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December 22, 2009
I don’t often watch the extra features included on DVDs these days, but a while back I must have been bored, because I sat and watched a couple of hours of extras for a series I enjoy. I was interested to learn that the creators of this show, before they began creating episodes, spent a long time crafting the backstories of the main characters. For each of these characters they created a whole history including such details as their family situations, the schools they had attended as children, past relationships, past jobs, and on and on. All of this information is kept in giant binders, ready for reference purposes. They created all of this backstory to ensure that, as they show goes on, they do not provide contradictory details for any of the characters. Though it would be a small thing, it would still be an annoyance if in one episode the character mentioned going to one high school and then, three years later, she mentioned going to a different one. And so the writers go through this process of creating background information for all of their characters. As the show progresses they continue to update this backstory binder, adding to it as they invent new details. Though you and I might never be privy to such information, it is still important that they do this as it creates a more complete, more realistic atmosphere within the show.
In a similar vein, over the past couple of months I’ve been reading The Lord of the Rings to my children (we’ve just passed “The Taming of Smeagol” if you must know). J.R.R. Tolkien was a master of the backstory. He did not create just a story about a hobbit and a ring, but he created a whole world. And in that world were languages and mythologies and expansive histories. This is part of what makes reading The Lord of the Rings such an immersive experience. There are no loose ends in Tolkien’s world. Neither are there many elements that seem disconnected to some part of the wider world. I’m sure people laughed at Tolkien when he went on and on about the Elvish tongue, and yet without this language and others like it the book would not be what it is today. All of these elements work together to justly gain the book the complimentary adjective “epic.” The story truly is epic in every sense.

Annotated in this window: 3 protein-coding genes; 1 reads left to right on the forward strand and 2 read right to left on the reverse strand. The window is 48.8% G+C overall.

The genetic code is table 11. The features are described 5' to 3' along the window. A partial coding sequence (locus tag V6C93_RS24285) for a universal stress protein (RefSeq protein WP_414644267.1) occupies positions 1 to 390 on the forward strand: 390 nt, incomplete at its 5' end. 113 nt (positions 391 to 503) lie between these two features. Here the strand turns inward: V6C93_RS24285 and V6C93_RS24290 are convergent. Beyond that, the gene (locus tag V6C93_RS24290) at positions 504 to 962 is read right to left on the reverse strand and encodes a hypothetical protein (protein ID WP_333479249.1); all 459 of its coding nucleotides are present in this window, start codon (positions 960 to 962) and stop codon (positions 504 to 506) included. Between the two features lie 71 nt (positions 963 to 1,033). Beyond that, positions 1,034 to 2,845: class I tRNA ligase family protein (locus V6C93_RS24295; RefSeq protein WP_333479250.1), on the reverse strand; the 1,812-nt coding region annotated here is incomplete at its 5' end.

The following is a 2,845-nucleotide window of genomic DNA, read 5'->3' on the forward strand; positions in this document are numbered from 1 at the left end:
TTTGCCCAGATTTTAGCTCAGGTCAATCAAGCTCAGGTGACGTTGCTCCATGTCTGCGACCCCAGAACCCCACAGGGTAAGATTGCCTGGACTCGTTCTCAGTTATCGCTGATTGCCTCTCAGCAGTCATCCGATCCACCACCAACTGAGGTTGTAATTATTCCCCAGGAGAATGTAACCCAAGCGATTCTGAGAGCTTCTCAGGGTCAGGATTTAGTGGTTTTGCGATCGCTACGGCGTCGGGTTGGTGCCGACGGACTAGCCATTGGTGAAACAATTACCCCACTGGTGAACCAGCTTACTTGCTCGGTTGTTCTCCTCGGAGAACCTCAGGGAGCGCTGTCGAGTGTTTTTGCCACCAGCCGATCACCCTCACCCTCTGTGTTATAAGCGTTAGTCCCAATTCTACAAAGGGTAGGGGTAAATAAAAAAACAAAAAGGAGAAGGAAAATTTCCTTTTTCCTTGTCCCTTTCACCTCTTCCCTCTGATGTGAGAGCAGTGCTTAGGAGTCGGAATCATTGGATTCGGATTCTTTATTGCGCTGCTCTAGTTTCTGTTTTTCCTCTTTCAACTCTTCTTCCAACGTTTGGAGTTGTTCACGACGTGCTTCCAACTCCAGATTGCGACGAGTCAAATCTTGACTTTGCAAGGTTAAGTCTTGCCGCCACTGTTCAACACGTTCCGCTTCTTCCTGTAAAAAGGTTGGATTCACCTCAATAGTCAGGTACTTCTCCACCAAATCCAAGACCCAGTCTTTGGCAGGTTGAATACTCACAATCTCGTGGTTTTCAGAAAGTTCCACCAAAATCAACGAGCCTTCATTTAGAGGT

I was thinking about such things the other day when pondering God’s creation. I wonder sometimes why God needed to create a whole universe. Let’s assume that earth is the only planet that contains life forms. And let’s assume that even spiritual realities, the kind that concern spiritual creatures, are also centered around earth (safe assumptions, both, I think). Yet for some reason the universe is expansive beyond imagining. No one can conceive of an end to it and yet no one can conceive of what it means that it has no end. We cannot gaze to its furthest extents and cannot imagine what lies beyond what our eyes can see. The best of us are baffled by it. We are all in awe of it.
A little while ago I saw an incredible photograph taken by the Hubble telescope. Hubble snapped a shot of distant space and in that single photo captured thousands of galaxies. And yet the whole portion of space captured in that photograph could be blocked out by holding a grain of sand at arm’s length. Recent estimates say that the observable universe has around 100 billion galaxies. And beyond that, who knows. The mind cannot conceive of such things.
I don’t know why God saw fit to create 100 billion galaxies and then center his redemptive work on just this one. To think that God created 100 billion galaxies and then allowed himself to be born as a tiny child on a tiny planet in a tiny galaxy is beyond the imagining of this tiny mind. All I can conclude is that all of these galaxies, this vast expanse of space, is a part of God’s backstory. That somehow it is crucial to the story he is telling here and now, the story that began long before Creation and that will never, ever end.
The heavens declare the glory of God,
and the sky above proclaims his handiwork.
Day to day pours out speech,
and night to night reveals knowledge.
There is no speech, nor are there words,
whose voice is not heard.
Their voice goes out through all the earth,
and their words to the end of the world.